Roman Imankulov

Roman Imankulov

Python Developer from Porto

09 Nov 2021

Codemaps Leaflet

Codemaps is my project to visualize git repos content using the treemaps visualization technique, available at https://usecodemaps.com/.

Codemaps of CPython repo

Codemaps of CPython repo

At the moment, it uses plotly treemaps and React Plotly.js to display the maps. I liked how it worked, but I didn’t particularly appreciate how sluggish it was on large repositories. Besides, plotly didn’t let me tweak the visualization part as much as I wanted.

I thought it would be nice to reuse a JavaScript library that shows geographic maps to show the codemaps. The functionality overlap should be enough for me to climb onto their shoulders and take advantage of their out-of-the-box zoom and scale functionality, top-notch performance, etc.

The first attempt was promising. I used squarify and geojson to convert the repo content into a GeoJSON feature set. I represented each directory and file with a GeoJSON polygon annotated with custom properties, kind of like this.

{
  "type": "Feature",
  "id": "tests",
  "geometry": {
    "type": "Polygon",
    "coordinates": [
      [
        [0.0, 0.0],
        [729.653981, 0.0],
        [729.653981, 611.055624],
        [0.0, 611.055624],
        [0.0, 0.0]
      ]
    ]
  },
  "properties": {
    "title": "tests",
    "description": "Python: 87.97%<br>\nVim Help File: 6.35%<br>\nunknown: 3.92%",
    "stroke": "#000000",
    "stroke-opacity": 0.5,
    "stroke-width": 2,
    "fill": "#3572A5",
    "fill-opacity": 0.1,
    "text-color": "#ffffff",
    "has-children": true
  }
}

Then I saved the resulting file as a GitHub Gist. GitHub visualizes GeoJSON objects out of the box, and the result was beautiful and snappy. Even the map underneath served the purpose of helping me make jokes like “the codemaps project became truly global.” Look here.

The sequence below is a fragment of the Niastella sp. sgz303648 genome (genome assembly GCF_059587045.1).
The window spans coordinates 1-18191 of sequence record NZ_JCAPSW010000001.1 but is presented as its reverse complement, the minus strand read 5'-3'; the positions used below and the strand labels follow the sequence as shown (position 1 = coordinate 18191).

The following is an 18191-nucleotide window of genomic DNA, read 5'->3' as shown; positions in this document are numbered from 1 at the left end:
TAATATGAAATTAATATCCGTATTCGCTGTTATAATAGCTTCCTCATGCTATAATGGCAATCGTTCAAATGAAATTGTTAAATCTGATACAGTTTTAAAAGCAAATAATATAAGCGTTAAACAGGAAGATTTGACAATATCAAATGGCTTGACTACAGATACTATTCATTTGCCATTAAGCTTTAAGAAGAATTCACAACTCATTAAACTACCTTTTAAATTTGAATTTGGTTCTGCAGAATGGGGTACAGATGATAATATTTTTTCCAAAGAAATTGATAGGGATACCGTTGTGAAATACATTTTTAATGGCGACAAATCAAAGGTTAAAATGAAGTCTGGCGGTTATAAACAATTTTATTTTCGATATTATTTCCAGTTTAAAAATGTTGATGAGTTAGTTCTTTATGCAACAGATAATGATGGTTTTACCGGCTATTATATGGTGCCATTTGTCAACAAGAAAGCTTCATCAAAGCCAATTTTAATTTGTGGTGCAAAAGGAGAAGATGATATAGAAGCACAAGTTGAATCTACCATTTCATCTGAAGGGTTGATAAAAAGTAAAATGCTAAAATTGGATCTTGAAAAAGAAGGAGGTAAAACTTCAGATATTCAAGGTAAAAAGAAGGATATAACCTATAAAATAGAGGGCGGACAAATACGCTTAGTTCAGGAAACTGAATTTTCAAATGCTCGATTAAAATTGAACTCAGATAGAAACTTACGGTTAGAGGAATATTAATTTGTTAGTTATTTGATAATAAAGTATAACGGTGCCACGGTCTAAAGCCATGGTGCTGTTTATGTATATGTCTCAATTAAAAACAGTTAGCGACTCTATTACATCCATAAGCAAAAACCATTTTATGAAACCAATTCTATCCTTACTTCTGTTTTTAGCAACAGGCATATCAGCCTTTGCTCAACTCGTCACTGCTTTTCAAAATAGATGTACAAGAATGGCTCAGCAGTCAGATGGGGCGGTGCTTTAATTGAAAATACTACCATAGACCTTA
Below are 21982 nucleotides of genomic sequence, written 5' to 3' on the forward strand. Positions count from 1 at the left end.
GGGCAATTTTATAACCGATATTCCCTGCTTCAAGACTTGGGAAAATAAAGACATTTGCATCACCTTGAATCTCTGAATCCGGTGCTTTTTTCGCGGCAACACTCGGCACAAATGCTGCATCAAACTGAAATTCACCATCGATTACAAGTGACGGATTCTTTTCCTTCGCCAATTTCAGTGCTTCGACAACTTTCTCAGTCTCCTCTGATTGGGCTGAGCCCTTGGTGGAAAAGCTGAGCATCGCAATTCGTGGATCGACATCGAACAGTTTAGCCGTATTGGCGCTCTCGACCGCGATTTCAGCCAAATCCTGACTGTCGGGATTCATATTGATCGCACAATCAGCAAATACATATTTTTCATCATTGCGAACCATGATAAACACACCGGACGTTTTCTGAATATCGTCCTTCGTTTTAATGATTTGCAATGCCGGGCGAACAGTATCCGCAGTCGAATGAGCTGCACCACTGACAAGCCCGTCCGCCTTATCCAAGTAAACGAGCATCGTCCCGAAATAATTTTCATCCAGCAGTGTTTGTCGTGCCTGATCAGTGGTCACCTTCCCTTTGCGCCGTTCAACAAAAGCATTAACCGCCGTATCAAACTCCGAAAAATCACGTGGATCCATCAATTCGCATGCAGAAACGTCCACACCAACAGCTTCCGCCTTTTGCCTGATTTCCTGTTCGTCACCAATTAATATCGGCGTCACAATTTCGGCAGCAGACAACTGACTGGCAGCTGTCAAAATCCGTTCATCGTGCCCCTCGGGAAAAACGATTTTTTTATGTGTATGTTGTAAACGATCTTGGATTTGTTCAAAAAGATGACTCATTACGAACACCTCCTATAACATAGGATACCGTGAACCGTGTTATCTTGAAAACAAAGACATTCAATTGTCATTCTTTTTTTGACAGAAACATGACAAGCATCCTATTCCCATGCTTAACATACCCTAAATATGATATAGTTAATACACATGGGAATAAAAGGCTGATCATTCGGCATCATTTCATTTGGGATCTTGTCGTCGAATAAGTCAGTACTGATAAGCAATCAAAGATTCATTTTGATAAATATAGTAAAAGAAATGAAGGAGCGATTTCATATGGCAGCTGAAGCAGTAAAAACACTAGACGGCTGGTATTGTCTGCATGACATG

CPython file type codemaps exported as GeoJSON

CPython file type codemaps exported as GeoJSON

GitHub uses Leaflet, an open-source JavaScript library for mobile-friendly interactive maps, and I decided to use the same. To make it work with my current project, I used React Leaflet, React components for Leaflet maps. I wanted to hide the map underneath, choose which blocks to show depending on the zoom level, and annotate every rectangle with its name.

Hiding the map was the easiest part. I learned about CRS, the Coordinate Reference Systems, chose the so-called simple CRS that works well for non-geographic maps, and my job there was done.

Hiding and showing components on different Zoom levels was not a challenging task either. The React wrapper around Leaflet made it a breeze.

The real challenge came when I started applying styles to my GeoJSON features. Leaflet provides many different ways to style GeoJSON, but unfortunately, none helps you show titles in rectangles. With a few workarounds and experiments, I learned to find pixel coordinates of rectangles, measure text size in pixels, and apply one to another. Borders, margins, and paddings came later.

After a few days of bending the Leaflet library to show my codemaps, I understood I had gone too far into the rabbit hole. I was trying to use the library for the purpose it was not designed for. My interface became slower than the original plotly implementation, and I started spending more time fixing bugs than adding new functionality.

One of my attempts to visualize the Django codebase with Leaflet

One of my attempts to visualize the Django codebase with Leaflet

The experiment was over. I decided that I learned enough about Leaflet, my task, and myself to consider this trio doesn’t play well together. With this saying, I enjoyed the process have learned one or two things so far.

  • Leaflet is a fantastic library for building interactive maps! I was just trying to use it for the wrong purpose.
  • I started understanding people raving about TypeScript and VSCode. Play very well together, and the more I use TypeScript, the more I like it.
  • Client-side performance optimization is hard, and there are no workarounds. If something is slow, you can’t scale it horizontally.

The code at https://usecodemaps.com/ is kept untouched. The next stop is the d3 treemap.